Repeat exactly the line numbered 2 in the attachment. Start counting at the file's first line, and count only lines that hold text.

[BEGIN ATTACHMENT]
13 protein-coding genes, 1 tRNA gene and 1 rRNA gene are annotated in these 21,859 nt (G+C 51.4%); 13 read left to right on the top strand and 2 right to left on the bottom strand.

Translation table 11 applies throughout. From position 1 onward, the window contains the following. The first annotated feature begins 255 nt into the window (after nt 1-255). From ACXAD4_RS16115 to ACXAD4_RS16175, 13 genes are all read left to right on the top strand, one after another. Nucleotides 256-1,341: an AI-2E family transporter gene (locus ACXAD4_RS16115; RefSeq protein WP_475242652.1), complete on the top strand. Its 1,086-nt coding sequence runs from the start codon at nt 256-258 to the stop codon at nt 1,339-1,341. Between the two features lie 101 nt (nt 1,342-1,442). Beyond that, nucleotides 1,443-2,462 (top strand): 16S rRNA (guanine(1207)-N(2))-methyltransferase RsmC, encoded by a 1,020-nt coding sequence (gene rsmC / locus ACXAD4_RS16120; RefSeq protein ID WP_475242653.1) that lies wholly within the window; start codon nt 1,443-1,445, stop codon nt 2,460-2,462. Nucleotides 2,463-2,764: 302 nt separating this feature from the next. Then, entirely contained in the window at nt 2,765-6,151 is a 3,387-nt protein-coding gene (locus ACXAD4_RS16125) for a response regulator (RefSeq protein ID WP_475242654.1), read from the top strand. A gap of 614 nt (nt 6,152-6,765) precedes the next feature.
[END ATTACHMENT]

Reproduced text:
Translation table 11 applies throughout. From position 1 onward, the window contains the following. The first annotated feature begins 255 nt into the window (after nt 1-255). From ACXAD4_RS16115 to ACXAD4_RS16175, 13 genes are all read left to right on the top strand, one after another. Nucleotides 256-1,341: an AI-2E family transporter gene (locus ACXAD4_RS16115; RefSeq protein WP_475242652.1), complete on the top strand. Its 1,086-nt coding sequence runs from the start codon at nt 256-258 to the stop codon at nt 1,339-1,341. Between the two features lie 101 nt (nt 1,342-1,442). Beyond that, nucleotides 1,443-2,462 (top strand): 16S rRNA (guanine(1207)-N(2))-methyltransferase RsmC, encoded by a 1,020-nt coding sequence (gene rsmC / locus ACXAD4_RS16120; RefSeq protein ID WP_475242653.1) that lies wholly within the window; start codon nt 1,443-1,445, stop codon nt 2,460-2,462. Nucleotides 2,463-2,764: 302 nt separating this feature from the next. Then, entirely contained in the window at nt 2,765-6,151 is a 3,387-nt protein-coding gene (locus ACXAD4_RS16125) for a response regulator (RefSeq protein ID WP_475242654.1), read from the top strand. A gap of 614 nt (nt 6,152-6,765) precedes the next feature.